At first glance, scientists and fishermen might seem to make strange partners. However, upon a second look you begin to see common interests and how this union offers unique opportunities to better study the ocean. Many of Oregon’s commercial fishermen have an in depth local knowledge of the nearshore ocean as well as expertise in operating vessels, different gear types, and even in building their own equipment. Sharing this information and expertise can help improve the scientific research on the marine resources they depend upon.
Talking and listening to commercial fishermen is what led the ODFW Marine Reserves Program to initiate a pilot longline study this year. We partnered with Jeff Miles, a local fisherman out of Port Orford, Oregon to conduct the study. Jeff is the one who proposed we use longline gear as part of our monitoring, to better reflect the fish species commercially caught within (prior to closure) and around the Redfish Rocks Marine Reserve. He helped with the study design, gear modifications, and sampling for the project.
Longline fishing is a common commercial fishing practice in the area around the Redfish Rocks Marine Reserve. This technique uses a long line (hence, the gear’s name) with baited hooks attached. The line is dropped overboard and sits at the bottom of the ocean—specifically targeting the species that are difficult to catch with hook-and-line gear, but highly valued in the local “live fish” fishery based in Port Orford.
So, why do we want the data to reflect local commercially caught species?
Fish caught via longline comprise approximately one third of the total catch that comes into the nearby port of Port Orford. In order to track long-term changes from a fishing closure (i.e. a marine reserve), it’s important that we are sampling species that are commercially targeted in the region. Our team has been conducting hook-and-line surveys for five years at the Redfish Rocks Marine Reserve. The catch from hook-and-line efforts—both by the ODFW’s Marine Reserves Program and by the local commercial fishery—are dominated by Black Rockfish, Kelp Greenling and Lingcod. In contrast, bottom-dwelling species such as Cabezon and Quillback, Copper and China Rockfish species are better caught via longline.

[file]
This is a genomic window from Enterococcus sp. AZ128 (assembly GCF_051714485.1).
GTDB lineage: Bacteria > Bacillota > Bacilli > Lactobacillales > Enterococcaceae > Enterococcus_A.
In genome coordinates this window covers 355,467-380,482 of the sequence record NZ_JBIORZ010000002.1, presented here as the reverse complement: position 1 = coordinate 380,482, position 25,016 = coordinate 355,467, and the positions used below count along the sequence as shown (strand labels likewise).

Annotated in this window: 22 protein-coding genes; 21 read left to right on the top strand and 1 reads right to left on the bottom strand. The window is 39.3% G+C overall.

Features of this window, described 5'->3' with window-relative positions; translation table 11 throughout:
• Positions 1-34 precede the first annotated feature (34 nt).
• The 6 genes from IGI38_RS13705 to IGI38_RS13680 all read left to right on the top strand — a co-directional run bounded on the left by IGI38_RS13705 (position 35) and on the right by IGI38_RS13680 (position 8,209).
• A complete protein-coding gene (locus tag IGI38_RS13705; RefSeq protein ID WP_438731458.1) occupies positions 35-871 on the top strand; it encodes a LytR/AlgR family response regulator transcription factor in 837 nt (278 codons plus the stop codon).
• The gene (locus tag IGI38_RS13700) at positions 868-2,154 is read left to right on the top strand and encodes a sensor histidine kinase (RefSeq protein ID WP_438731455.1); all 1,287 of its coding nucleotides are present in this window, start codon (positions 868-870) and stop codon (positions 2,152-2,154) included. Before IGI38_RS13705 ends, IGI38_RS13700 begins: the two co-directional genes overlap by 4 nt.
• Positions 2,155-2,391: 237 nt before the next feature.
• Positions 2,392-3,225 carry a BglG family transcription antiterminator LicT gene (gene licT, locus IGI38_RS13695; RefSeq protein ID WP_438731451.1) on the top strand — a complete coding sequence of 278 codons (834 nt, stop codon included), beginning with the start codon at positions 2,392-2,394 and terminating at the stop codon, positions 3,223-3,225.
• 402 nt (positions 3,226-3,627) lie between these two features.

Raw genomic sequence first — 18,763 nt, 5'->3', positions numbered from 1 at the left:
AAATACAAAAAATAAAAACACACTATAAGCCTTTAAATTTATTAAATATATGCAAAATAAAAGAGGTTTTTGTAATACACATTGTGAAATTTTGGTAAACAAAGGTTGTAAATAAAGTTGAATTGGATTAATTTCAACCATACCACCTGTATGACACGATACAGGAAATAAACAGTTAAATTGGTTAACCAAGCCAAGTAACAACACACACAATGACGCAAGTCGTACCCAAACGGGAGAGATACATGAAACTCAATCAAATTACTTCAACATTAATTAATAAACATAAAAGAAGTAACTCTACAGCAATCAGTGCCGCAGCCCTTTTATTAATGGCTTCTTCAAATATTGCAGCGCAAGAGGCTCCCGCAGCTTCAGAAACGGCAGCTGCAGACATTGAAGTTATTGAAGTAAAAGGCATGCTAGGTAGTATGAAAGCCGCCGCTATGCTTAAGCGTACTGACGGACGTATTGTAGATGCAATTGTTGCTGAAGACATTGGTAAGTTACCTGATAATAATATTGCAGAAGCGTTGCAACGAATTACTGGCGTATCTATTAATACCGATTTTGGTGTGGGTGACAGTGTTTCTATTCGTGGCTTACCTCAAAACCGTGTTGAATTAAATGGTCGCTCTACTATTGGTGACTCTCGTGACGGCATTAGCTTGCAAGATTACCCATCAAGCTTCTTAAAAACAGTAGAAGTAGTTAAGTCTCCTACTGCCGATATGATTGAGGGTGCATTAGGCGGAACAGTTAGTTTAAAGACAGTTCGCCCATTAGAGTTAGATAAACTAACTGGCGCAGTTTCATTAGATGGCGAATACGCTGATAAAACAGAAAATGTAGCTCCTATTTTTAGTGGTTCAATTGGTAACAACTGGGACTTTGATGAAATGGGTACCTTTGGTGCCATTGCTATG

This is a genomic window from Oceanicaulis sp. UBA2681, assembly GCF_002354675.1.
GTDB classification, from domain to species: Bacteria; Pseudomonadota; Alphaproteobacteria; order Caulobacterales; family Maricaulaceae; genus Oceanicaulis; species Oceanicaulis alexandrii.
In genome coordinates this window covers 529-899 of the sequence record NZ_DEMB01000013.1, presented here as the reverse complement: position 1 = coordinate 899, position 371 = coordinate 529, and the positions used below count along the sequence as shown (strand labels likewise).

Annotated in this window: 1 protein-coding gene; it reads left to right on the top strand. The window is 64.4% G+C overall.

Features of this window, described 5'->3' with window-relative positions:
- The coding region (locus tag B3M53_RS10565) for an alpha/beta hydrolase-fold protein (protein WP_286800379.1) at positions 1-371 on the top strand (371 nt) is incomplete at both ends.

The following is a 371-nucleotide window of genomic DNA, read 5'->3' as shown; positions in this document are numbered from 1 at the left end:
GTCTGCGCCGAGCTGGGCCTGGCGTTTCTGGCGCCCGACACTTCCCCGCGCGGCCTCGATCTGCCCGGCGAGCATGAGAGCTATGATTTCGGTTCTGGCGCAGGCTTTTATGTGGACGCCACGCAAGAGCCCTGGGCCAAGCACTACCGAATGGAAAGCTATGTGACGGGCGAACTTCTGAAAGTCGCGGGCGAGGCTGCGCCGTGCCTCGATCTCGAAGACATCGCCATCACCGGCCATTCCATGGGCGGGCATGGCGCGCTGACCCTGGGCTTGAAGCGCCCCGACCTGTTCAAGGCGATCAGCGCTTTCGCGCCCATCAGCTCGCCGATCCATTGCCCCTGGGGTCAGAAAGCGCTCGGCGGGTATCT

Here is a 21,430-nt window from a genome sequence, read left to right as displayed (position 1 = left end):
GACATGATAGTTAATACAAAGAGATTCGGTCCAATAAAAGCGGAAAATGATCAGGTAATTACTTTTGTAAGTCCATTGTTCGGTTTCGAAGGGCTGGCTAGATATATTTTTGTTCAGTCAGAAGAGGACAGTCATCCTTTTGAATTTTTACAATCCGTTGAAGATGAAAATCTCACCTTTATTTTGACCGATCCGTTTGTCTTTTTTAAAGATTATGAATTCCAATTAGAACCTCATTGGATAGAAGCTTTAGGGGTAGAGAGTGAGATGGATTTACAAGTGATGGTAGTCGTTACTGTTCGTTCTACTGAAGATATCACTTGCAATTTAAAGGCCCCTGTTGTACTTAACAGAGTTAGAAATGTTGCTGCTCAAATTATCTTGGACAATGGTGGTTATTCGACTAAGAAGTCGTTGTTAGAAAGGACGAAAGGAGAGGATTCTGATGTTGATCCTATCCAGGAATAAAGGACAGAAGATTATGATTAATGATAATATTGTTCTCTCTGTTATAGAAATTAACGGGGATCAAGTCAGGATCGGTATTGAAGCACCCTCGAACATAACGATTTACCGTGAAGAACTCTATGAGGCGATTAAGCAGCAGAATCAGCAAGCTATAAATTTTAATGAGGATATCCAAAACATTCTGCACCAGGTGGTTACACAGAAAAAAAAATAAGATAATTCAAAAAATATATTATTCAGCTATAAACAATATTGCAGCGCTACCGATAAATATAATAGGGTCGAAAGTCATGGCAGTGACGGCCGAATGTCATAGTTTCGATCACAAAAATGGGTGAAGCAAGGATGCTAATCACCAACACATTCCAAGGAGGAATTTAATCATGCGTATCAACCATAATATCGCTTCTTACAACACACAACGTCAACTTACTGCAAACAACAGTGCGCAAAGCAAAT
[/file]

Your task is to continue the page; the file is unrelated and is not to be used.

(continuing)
With the help of Jeff and his crew, we’ve now completed the pilot study comparing hook-and-line and longline survey techniques. Our team has compared this information to what has been previously commercially caught in the area, to make sure we are gathering data on all species that might show changes over time.
This study highlights the importance of tailoring ecological monitoring in marine reserves to the commercial fishing activity in the area in order to capture the diversity of fish species and the long-term changes they may exhibit. Our team will continue to explore ways to supplement marine reserve monitoring efforts and tailor the monitoring to the unique attributes at each of Oregon’s five marine reserve sites.
This effort also underscores the importance of collaborative research between scientists and fishermen—both have valuable knowledge to contribute about study designs, fish, fisheries and Oregon’s bountiful nearshore waters. Together they can make a powerful team for better understanding our dynamic nearshore ocean ecosystem.